Mothering in Black, White and Red

When I was very small, my mom only bought me black baby dolls because she wanted to do right by me.  She was familiar with the studies where little brown girls reject black baby dolls and she wanted to be sure, as a white mother of brown daughters, that she was raising my sister and me with a secure sense of self. I named my first baby “Oakmeal” after my mispronunciation of my favorite breakfast food. I still remember the funny look I got when I told the nice old black lady in the park that my baby’s name was Oakmeal.  One morning when I was being cantankerous, mommy pretended to draw Santa and his reindeer with the honey before pouring the milky snow over the steaming pile of oatmeal.  My mom’s daily honey drawings on oatmeal became more rushed and abstract as I searched the lines for meaning. How was I to know that Oakmeal might be a nod to the tradition of racist names like Buckwheat and Farina? I was just a little caramel colored girl clutching my brown plastic baby, named after my best word for comfort and the improvisational art of mothering.

With one man, my blonde haired blue-eyed husband, I have birthed three daughters and one son a – rainbow of hair, eyes and skin.  The oldest and youngest look more like me with browned butter skin, espresso eyes and chestnut hair.  The middle two girls have blueberry eyes and apricot skin.  One has hair the color of stoneground cornmeal, the other has red hair and freckles like a Georgia peach. I did not name any of them after food, but for this story I will.  My son is Shoofly Pie. My daughters are Rhubarb, Popcorn and Dumpling.

The first doll I asked for by name was Strawberry Shortcake.  In the photo of me opening the doll on my fourth birthday I’m wearing a cardboard party hat held on with a snug elastic string.  My head is cocked to one side, my lips parting in wonder.  I’m sure the Saturday morning commercials for the doll had something to do with my longing for her. She had pale, freckled skin and straight red hair but I wanted her for her fake strawberry smell.  I don’t think my mother or I would have ever imagined that my first-born daughter would look more like Strawberry Shortcake than like me.

  Cabbage Patch Dolls burst on the scene in the mid 1980’s and deepened the pressure on my mom to get me the right doll. Parents waited in the freezing rain for these things.  Toy store aisle fights broke out over these dolls.  Children carried them like status symbols.  “See how much my mother cares, I have two.”  We lived in Washington, DC where the supply of black Cabbage Patch Dolls never met the demand.  They were flying out of the stores before they even made it onto the shelves.  Mom wrote me a promissory note one Christmas that we would go to Toys R Us and I could pick out my very own Cabbage Patch Doll as soon as they were restocked.  Maybe the staff didn’t believe that my mom was serious that she wanted a black doll for me, maybe there was a miscommunication, but I could see the disappointment in my mom’s face when they led us into a back room in the store and not one of the dolls were sewn with chocolate brown cloth or with black yarn hair.  I remember the store lady pointing to the doll that was closest in complexion to me and saying how she had an “olive” tone.  (I still don’t understand that expression since the olives I eat are green, very dark brown, black or a lovely deep wine red.)  The problem with the “olive” doll was that her hair was only one-inch long.  I wanted a doll with hair I could braid.  Mom was nearly in tears because we had taken the time to drive out there on a Saturday afternoon in February only to be presented with a room full of white dolls.  “It’s Ok mom, they’re cute too, I assured her.” 

An orange haired doll had a birth certificate that caught my eye, Netty Jobina.  “Mommy, look at her middle name, it’s only one letter different than mine!”  My parents named me Josina after Josina Machel, a revolutionary and freedom fighter who was the first wife of independent Mozambique’s first president, Samoro Machel.  My sister was named Coretta after Coretta Scott King.  We were being groomed to be young black revolutionaries, or at least the multi-talented wives of them. My reach for this white doll with the orange hair seemed off script. Since there wasn’t a doll that matched my colors, I was looking for one to match my name, trying to make meaning from this epic fail of a shopping day. “Look at her, mommy, her name’s almost like mine. I think I’ll adopt her. She’s the one for me.” So, I brought her home and loved her, still never thinking that I would actually bear a child with that appearance.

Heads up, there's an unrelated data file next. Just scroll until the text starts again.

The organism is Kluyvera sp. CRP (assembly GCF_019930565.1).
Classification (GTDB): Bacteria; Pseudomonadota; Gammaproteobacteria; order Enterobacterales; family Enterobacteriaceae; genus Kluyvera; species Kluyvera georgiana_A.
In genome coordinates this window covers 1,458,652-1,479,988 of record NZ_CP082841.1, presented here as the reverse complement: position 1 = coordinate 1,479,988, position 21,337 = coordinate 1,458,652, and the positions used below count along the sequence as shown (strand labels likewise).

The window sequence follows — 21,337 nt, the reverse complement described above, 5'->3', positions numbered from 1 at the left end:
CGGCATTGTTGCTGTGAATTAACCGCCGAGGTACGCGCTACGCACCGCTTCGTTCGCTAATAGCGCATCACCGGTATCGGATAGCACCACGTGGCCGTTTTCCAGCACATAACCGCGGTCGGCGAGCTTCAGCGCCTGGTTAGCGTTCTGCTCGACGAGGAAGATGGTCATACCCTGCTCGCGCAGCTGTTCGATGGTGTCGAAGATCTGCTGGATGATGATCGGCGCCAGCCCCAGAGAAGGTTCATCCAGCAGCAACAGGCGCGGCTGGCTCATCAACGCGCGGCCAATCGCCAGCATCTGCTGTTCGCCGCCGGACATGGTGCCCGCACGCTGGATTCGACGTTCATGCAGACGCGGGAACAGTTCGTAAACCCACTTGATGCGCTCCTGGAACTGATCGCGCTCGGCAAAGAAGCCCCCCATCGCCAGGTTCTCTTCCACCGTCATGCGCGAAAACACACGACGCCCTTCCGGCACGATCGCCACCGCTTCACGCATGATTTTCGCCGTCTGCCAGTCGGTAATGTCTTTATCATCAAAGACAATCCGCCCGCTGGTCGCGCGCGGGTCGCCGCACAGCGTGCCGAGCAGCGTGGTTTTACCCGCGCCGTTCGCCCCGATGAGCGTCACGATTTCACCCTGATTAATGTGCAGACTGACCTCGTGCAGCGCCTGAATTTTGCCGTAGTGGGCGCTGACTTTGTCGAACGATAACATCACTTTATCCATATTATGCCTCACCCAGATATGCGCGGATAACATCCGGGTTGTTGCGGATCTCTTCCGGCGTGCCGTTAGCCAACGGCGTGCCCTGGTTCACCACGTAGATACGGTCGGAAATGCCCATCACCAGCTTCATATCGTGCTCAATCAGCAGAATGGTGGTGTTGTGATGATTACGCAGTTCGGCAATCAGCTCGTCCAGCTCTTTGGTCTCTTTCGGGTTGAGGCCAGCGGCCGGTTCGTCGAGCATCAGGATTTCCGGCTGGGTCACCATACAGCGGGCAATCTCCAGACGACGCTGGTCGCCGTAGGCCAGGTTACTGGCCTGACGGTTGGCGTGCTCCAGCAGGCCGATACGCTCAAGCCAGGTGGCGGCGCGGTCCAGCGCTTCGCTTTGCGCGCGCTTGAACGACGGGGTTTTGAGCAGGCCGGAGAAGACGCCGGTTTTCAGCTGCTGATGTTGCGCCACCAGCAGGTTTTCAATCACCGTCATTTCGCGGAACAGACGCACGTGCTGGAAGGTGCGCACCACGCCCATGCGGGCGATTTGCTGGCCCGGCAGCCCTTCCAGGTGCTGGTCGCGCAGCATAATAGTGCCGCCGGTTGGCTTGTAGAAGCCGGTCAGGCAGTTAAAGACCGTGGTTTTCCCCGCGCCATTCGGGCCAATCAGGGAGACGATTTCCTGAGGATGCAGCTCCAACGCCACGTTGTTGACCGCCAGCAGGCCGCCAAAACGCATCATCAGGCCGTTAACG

The morning Rhubarb was born the midwife proclaimed with surprise, “Look at that red hair and her skin is so fair!” I hadn’t even held her and I felt this strange otherness in the way the midwife expressed her shock. Had she not been squatting by my shaking bloody thighs, would she have believed this milk white child was mine? Red hair is a recessive gene that means both parents must pass the gene onto the child for it to be apparent.  My husband’s uncle has red hair, so it wasn’t surprising to know that he had the gene.  Up until my daughter’s birth, I didn’t know I carried a red hair gene.  Since all my mother’s people have dark hair, we are almost certain that Rhubarb must have gotten her red hair from my African-American father.

 Rhubarb is sitting in church with my dad when a white couple sitting in the pew in front of them turns around and stares, “How did you get a red headed granddaughter?” the husband asks. Without missing a beat my father calmly responds, “My great grandmother was raped by a red head.” This was more than the church folk bargained for, they just wanted to make small talk, to laugh and stare at our family variety show. Who wants to talk about rape on a Sunday morning in church? The wife pats her husband’s arm and he says something about the weather.  It’s cold isn’t it.

My father’s grandmother, my great grandmother, Virginia Mae Murray, had light skin and thick reddish-brown hair.  The family liked to say she was part “Indian.”  According to Henry Louis Gates, Jr. in his 2014 article for The Root, “High Cheekbones and Straight Black Hair,” African American people have often written mythological Native Americans into our family trees rather than acknowledge that those physical features came from European enslavers and employers who raped our great-grandmothers. My father told me about the source of his grandmother’s reddish hair after Rhubarb’s birth demanded that the whole story be told.  It is still speculation, a theory based on circumstantial evidence.  But this it what he told me: